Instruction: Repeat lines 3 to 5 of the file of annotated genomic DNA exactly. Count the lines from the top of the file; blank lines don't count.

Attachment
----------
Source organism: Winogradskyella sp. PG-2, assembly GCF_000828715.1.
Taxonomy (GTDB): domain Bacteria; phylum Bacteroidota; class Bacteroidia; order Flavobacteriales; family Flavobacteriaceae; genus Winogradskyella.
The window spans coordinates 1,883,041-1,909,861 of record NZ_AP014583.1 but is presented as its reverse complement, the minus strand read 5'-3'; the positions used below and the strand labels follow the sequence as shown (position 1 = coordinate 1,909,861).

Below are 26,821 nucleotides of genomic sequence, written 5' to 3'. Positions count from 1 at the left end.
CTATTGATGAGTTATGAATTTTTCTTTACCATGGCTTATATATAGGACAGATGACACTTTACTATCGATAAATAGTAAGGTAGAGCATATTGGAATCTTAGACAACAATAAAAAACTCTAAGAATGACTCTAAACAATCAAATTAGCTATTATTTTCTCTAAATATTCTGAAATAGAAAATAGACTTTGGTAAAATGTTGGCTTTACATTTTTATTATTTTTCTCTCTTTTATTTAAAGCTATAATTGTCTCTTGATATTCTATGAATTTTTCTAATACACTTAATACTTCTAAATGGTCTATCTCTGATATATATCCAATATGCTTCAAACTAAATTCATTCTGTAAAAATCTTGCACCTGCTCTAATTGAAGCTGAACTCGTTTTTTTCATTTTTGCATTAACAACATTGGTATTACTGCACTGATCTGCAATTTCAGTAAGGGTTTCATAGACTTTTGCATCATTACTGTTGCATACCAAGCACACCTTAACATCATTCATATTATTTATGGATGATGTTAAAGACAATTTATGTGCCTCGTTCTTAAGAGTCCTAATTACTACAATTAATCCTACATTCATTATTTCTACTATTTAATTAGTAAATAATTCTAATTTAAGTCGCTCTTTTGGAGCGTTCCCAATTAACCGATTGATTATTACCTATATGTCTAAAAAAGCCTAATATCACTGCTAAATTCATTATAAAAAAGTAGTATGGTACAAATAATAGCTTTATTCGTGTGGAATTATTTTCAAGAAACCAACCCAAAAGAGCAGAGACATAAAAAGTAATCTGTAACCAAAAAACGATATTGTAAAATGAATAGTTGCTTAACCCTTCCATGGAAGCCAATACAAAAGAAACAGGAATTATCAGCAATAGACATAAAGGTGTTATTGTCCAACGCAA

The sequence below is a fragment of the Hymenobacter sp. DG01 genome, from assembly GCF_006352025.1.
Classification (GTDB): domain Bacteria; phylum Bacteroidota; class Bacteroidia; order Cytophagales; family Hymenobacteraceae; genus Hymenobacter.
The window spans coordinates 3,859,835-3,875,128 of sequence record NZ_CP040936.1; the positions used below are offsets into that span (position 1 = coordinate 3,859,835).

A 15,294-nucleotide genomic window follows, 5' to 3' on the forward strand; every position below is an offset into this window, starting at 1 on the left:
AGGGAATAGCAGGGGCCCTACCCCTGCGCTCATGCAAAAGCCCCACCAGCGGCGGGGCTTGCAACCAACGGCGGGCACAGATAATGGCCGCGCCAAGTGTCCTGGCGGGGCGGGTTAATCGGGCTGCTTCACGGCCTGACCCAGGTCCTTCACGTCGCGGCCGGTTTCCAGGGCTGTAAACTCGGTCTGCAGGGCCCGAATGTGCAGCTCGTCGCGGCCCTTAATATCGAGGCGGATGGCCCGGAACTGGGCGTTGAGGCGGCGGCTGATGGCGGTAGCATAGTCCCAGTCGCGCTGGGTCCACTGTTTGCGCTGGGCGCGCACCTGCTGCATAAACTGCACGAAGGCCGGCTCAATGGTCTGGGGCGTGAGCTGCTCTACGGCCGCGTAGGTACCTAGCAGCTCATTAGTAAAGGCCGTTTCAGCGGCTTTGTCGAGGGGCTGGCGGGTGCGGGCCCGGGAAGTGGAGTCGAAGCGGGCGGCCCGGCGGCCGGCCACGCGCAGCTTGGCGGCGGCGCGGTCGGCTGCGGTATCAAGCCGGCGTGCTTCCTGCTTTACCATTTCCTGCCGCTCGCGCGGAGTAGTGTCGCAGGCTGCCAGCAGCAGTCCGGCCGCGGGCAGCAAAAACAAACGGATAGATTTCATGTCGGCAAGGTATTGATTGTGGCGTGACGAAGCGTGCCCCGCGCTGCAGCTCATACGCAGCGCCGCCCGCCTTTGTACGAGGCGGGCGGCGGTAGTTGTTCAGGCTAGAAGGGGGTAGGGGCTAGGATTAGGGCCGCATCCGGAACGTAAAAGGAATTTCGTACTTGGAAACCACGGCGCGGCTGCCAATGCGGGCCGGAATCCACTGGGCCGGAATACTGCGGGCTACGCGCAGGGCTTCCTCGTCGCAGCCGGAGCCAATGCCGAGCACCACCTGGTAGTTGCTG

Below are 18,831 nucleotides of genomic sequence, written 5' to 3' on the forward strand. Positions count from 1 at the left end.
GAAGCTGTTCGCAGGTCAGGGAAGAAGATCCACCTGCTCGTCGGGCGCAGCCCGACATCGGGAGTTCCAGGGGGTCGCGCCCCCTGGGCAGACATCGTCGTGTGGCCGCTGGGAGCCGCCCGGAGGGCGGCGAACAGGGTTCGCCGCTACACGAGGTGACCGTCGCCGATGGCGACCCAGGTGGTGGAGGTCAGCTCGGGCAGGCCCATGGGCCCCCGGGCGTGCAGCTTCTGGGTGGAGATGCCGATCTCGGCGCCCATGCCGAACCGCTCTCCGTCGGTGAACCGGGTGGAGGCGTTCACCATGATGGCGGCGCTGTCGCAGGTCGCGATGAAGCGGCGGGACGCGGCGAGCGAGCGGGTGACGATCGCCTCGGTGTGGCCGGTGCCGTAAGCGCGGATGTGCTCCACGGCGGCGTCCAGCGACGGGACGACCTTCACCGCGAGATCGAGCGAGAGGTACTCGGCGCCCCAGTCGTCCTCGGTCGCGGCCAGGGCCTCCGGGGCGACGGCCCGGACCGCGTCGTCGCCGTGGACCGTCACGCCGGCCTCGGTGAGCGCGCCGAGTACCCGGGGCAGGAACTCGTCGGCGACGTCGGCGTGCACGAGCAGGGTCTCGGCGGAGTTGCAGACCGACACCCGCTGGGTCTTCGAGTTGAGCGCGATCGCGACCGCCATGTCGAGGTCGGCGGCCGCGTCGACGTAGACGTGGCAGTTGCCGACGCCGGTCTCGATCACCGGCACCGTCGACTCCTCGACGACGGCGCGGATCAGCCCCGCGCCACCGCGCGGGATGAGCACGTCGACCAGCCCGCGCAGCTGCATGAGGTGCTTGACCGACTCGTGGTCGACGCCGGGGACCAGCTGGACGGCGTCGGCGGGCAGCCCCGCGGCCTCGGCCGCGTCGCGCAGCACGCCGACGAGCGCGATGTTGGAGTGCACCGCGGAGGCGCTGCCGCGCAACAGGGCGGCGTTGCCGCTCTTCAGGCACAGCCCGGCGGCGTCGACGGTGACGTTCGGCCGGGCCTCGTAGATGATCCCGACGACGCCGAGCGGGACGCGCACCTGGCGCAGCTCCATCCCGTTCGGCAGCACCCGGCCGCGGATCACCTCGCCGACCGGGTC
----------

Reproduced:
The window spans coordinates 1,883,041-1,909,861 of record NZ_AP014583.1 but is presented as its reverse complement, the minus strand read 5'-3'; the positions used below and the strand labels follow the sequence as shown (position 1 = coordinate 1,909,861).

Below are 26,821 nucleotides of genomic sequence, written 5' to 3'. Positions count from 1 at the left end.
CTATTGATGAGTTATGAATTTTTCTTTACCATGGCTTATATATAGGACAGATGACACTTTACTATCGATAAATAGTAAGGTAGAGCATATTGGAATCTTAGACAACAATAAAAAACTCTAAGAATGACTCTAAACAATCAAATTAGCTATTATTTTCTCTAAATATTCTGAAATAGAAAATAGACTTTGGTAAAATGTTGGCTTTACATTTTTATTATTTTTCTCTCTTTTATTTAAAGCTATAATTGTCTCTTGATATTCTATGAATTTTTCTAATACACTTAATACTTCTAAATGGTCTATCTCTGATATATATCCAATATGCTTCAAACTAAATTCATTCTGTAAAAATCTTGCACCTGCTCTAATTGAAGCTGAACTCGTTTTTTTCATTTTTGCATTAACAACATTGGTATTACTGCACTGATCTGCAATTTCAGTAAGGGTTTCATAGACTTTTGCATCATTACTGTTGCATACCAAGCACACCTTAACATCATTCATATTATTTATGGATGATGTTAAAGACAATTTATGTGCCTCGTTCTTAAGAGTCCTAATTACTACAATTAATCCTACATTCATTATTTCTACTATTTAATTAGTAAATAATTCTAATTTAAGTCGCTCTTTTGGAGCGTTCCCAATTAACCGATTGATTATTACCTATATGTCTAAAAAAGCCTAATATCACTGCTAAATTCATTATAAAAAAGTAGTATGGTACAAATAATAGCTTTATTCGTGTGGAATTATTTTCAAGAAACCAACCCAAAAGAGCAGAGACATAAAAAGTAATCTGTAACCAAAAAACGATATTGTAAAATGAATAGTTGCTTAACCCTTCCATGGAAGCCAATACAAAAGAAACAGGAATTATCAGCAATAGACATAAAGGTGTTATTGTCCAACGCAA